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Fox Chase study sheds light on cancer susceptibility and disease involving bone-marrow failure

Defective protein production can occur in cells even when the genes controlling those proteins are normal, according to a new study to be published May 12 in Science. The Fox Chase Cancer Center research sheds light on how genetic defects affecting the control of protein synthesis within cells can increase susceptibility to cancer and other human diseases.

Directed by molecular biologist Davide Ruggero, Ph.D., of Fox Chase Cancer Center's human genetics program, the study attributed the protein defects to a critical glitch in the protein assembly line of ribosomes. This highlights the importance of proteomic research analyzing proteins.

"While defects in a number of genes are known to lead to cancer and disease, this opens up a new avenue of research," Ruggero said. "The DNA may be fine, but now we see another means by which the product it encodes can become defective."

Until now, little has been known about how disease may result from abnormal ribosomes--the protein factories of cells, which use RNA to translate the DNA blueprint into functional proteins. Ruggero's laboratory focuses on understanding control of ribosome activity and how disruptions in RNA translation predispose people to cancer.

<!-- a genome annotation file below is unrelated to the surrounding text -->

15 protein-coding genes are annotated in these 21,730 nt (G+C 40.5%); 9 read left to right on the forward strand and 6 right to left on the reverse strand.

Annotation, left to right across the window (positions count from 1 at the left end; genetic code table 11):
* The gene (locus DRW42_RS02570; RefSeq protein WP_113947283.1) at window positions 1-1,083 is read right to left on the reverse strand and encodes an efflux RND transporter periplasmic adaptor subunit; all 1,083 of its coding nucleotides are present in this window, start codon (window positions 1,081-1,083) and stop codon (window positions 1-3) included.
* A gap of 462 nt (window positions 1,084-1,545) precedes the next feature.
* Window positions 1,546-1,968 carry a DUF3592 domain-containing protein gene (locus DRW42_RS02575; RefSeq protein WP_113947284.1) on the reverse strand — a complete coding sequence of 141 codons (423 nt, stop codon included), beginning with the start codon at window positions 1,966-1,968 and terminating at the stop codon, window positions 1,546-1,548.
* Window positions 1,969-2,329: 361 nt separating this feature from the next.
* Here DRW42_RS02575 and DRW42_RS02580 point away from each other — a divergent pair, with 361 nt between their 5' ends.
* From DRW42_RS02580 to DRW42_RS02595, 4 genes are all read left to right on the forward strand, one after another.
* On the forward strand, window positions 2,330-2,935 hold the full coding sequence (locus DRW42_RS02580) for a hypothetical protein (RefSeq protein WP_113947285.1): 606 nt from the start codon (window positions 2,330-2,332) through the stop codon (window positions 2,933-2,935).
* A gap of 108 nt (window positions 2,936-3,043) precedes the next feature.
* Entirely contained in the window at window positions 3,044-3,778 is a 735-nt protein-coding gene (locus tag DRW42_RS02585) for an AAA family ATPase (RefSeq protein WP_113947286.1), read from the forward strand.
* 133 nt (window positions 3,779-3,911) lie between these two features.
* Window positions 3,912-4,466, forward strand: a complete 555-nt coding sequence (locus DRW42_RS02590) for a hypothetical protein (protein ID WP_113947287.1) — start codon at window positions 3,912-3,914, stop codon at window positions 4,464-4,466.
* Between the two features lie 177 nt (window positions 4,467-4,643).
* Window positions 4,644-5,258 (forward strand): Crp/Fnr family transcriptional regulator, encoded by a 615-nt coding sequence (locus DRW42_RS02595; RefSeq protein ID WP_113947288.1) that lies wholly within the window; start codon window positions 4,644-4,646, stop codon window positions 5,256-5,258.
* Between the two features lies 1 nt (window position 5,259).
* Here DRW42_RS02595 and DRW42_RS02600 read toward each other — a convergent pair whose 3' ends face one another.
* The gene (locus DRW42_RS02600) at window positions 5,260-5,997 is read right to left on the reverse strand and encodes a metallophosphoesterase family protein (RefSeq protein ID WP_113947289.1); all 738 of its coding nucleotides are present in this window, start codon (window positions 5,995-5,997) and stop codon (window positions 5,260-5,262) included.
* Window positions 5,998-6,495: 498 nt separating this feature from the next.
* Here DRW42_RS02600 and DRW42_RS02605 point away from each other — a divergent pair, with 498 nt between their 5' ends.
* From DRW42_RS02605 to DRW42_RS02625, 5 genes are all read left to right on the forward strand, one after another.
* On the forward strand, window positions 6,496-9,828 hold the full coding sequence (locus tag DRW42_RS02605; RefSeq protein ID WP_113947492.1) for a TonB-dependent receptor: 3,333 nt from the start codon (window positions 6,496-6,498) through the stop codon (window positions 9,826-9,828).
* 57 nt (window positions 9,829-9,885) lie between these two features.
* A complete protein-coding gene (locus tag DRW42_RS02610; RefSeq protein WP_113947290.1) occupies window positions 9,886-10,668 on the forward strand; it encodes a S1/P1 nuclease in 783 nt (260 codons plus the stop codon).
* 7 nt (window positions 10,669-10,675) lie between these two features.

His new study shows that specific defects in RNA translation underlie a progressive disease called dyskeratosis congenita. It involves multiple organ systems and includes premature aging and increased susceptibility to cancer. The disease results from a gene mutation, Dkc1, that affects ribosome function.

Dyskeratosis congenita involves abnormal bone marrow leading to anemia, immune deficiency and infections; increased risk of various cancers, including lymphoma; and, starting as early as age 10, abnormalities of skin, nails and mucous membranes that resemble premature aging syndromes. The majority of patients are male.

The Fox Chase researchers used a variety of approaches to study the Dkc1 mutation in c
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Contact: Karen Mallet
Karen.Mallet@fccc.edu
215-728-2700
Fox Chase Cancer Center
11-May-2006


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